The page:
To call this man outstanding and inspiring Pinoy is an understatement. He is, after all, a nominee for Huwarang OFW 2019 by GMA 700 Club Asia and contributor of finance articles to leading newspapers and online magazine in the Philippines and abroad.
In addition, he is also a finance motivational speaker to various international conferences in Thailand, The Philippines and other parts of the world.
To top it all, he is a published author of not just one but three books including his recently published dissertation for his doctorate degree in educational management.
But despite all his accomplishments, Dr. Jun Amparo remains humble and as just as accommodating as the first time I met him in person.
Coming to Thailand
Jun Amparo arrived in Thailand in 2006. But his OFW journey to the kingdom began in 2004 when he and his friends became victims of illegal recruiters for a job in Hongkong.
“My pre-departure experience before I came to Thailand was an unpleasant one and difficult to swallow,” Jun shares in his blog. “The recruitment agency was not licensed and the people we were dealing with were not authorized by the POEA,” he claims.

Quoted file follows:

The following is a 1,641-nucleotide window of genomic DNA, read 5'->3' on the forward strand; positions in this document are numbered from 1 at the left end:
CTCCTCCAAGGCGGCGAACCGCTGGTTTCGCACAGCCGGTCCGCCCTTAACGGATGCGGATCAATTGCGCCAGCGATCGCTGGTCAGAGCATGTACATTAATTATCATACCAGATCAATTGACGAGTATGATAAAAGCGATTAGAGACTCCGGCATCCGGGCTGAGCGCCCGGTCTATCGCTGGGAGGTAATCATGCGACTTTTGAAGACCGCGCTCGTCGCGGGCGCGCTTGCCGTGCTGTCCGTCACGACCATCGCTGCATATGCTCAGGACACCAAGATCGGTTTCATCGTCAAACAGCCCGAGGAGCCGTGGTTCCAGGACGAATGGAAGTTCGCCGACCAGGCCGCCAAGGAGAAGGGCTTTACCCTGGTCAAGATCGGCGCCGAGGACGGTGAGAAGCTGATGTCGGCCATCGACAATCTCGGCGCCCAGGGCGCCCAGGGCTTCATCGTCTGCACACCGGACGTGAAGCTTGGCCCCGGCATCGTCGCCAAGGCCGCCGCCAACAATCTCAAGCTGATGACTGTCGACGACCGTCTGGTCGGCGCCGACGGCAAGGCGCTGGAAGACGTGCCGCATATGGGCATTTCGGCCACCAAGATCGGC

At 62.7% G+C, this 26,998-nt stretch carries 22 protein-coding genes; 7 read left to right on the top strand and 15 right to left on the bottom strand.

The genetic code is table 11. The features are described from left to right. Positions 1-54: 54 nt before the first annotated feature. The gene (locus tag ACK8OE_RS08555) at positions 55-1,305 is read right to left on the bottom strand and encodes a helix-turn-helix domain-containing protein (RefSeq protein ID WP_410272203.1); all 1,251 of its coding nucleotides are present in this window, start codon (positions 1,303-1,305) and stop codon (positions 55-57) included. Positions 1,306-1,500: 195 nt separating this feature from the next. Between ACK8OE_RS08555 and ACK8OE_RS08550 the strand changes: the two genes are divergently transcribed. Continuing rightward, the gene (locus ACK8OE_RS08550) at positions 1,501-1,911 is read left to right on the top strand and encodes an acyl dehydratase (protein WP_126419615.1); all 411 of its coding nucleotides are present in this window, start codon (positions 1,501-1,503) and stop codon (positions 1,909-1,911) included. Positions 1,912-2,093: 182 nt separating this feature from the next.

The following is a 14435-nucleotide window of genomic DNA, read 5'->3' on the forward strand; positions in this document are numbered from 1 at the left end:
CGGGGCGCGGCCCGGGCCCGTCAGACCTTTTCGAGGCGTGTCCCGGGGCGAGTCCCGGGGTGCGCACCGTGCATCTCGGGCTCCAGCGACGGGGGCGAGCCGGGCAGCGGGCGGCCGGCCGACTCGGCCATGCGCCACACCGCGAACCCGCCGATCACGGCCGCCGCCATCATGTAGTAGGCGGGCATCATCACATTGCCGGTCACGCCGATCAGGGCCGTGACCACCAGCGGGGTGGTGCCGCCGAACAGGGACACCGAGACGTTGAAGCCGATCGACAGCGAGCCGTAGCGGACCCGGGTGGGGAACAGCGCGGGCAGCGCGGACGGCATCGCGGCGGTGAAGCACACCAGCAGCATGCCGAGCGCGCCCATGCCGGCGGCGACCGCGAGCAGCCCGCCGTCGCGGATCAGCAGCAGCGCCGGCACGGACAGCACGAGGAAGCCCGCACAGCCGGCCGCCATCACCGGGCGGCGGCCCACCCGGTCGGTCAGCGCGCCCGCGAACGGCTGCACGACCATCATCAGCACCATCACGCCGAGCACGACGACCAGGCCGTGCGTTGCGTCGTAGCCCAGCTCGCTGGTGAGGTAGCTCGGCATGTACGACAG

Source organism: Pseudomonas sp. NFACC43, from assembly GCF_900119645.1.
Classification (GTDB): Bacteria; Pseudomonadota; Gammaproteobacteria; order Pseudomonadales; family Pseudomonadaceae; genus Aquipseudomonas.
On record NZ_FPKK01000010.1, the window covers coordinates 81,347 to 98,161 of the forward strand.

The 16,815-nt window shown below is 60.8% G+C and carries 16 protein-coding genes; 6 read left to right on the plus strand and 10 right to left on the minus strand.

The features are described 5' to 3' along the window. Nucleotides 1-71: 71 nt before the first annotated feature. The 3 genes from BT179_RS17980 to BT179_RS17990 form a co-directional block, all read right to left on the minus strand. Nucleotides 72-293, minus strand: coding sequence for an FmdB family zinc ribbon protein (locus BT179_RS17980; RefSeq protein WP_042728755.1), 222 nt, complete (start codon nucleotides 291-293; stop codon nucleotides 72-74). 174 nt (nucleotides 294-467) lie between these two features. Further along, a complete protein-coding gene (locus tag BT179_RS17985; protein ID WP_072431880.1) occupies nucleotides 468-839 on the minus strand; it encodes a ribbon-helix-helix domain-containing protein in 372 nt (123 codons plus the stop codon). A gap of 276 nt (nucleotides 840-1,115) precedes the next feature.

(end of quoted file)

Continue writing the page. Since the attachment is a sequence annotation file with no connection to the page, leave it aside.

With faith and determination, Jun has come a long way from that “unpleasant and difficult to swallow” experience to being in Thailand for 15 years and still counting.
Early years as OFW in Thailand
Amparo shares that his early years in Thailand didn’t go as smoothly as expected.
“It was quite challenging because we are not native speakers of English language,” he says. “The competition was so high during that time and we need to compete with native speakers,” he adds.
Like all other OFWs in Thailand, Amparo also struggled with language barrier and culture shock. Furthermore, his finances were also limited which made it even more difficult for him and his wife, who was still his girlfriend back then.
Currently, Jun Amparo is working as a University Counselor and Instructor at Asia Pacific International University. It is a far cry from his first job teaching English to kindergarten kids until junior high school (Mattayom 3) students.